Your dad takes blood pressure medicine that dehydrates him when he is in the sun, and it was clear that this was not going anywhere good. He began to get nauseous and dizzy and his vision was swimming. (it was about a constant 30-40 degree incline on a concrete road in the full sun with little shade. The temperature was probably in the mid-80’s as we began and became hotter as the day wore on.   Dad really did not want to get into one of those chairs, but finally I persuaded him…I was afraid he was going to have heat stroke. He finally gave in and I DID NOT MAKE A JOKE OUT OF IT because he felt really bad. A staff member with us said she couldn’t go on and we finally persuaded her to take a chair as well. That left me, the government doctor and the driver and we took it carefully to the top.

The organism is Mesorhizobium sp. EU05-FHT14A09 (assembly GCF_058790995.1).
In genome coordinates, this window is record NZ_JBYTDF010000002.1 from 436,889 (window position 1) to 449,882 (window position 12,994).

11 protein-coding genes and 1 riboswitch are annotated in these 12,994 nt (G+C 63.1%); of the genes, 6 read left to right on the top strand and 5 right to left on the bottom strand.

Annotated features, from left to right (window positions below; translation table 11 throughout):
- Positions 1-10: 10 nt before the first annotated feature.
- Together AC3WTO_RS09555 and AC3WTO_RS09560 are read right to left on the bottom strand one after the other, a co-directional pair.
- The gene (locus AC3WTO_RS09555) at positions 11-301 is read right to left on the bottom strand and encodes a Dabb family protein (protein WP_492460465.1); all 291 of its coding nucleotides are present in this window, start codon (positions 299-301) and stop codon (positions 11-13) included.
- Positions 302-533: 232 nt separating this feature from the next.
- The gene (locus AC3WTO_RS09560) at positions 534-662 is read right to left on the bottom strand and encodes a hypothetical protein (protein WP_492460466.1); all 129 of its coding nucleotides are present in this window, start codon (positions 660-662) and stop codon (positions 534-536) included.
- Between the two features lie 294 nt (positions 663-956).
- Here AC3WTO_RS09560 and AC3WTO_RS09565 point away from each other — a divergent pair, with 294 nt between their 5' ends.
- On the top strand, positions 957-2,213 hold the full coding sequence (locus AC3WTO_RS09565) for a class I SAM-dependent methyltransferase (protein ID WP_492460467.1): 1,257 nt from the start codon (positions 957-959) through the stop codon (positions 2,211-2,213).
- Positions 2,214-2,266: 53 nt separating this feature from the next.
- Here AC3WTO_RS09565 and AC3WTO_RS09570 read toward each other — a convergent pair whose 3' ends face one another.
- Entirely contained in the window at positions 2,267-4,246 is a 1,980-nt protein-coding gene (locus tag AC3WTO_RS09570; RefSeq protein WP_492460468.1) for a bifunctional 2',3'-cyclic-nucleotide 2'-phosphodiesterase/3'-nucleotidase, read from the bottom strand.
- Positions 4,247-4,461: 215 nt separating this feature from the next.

There were lots of fancy buildings, one honoring the goddess who is believed to be looking after the mountain, and the pagoda, which is believed to be 2000 years old.
When we all got to the bottom again around 11:30, we bought drinks and expected to be able to get on the truck and return to our car, but it turned out that the truck only went when it got full. So there we waited for nearly two hours.


Mom and Dad finally got back to their rooms, where they drank water all afternoon.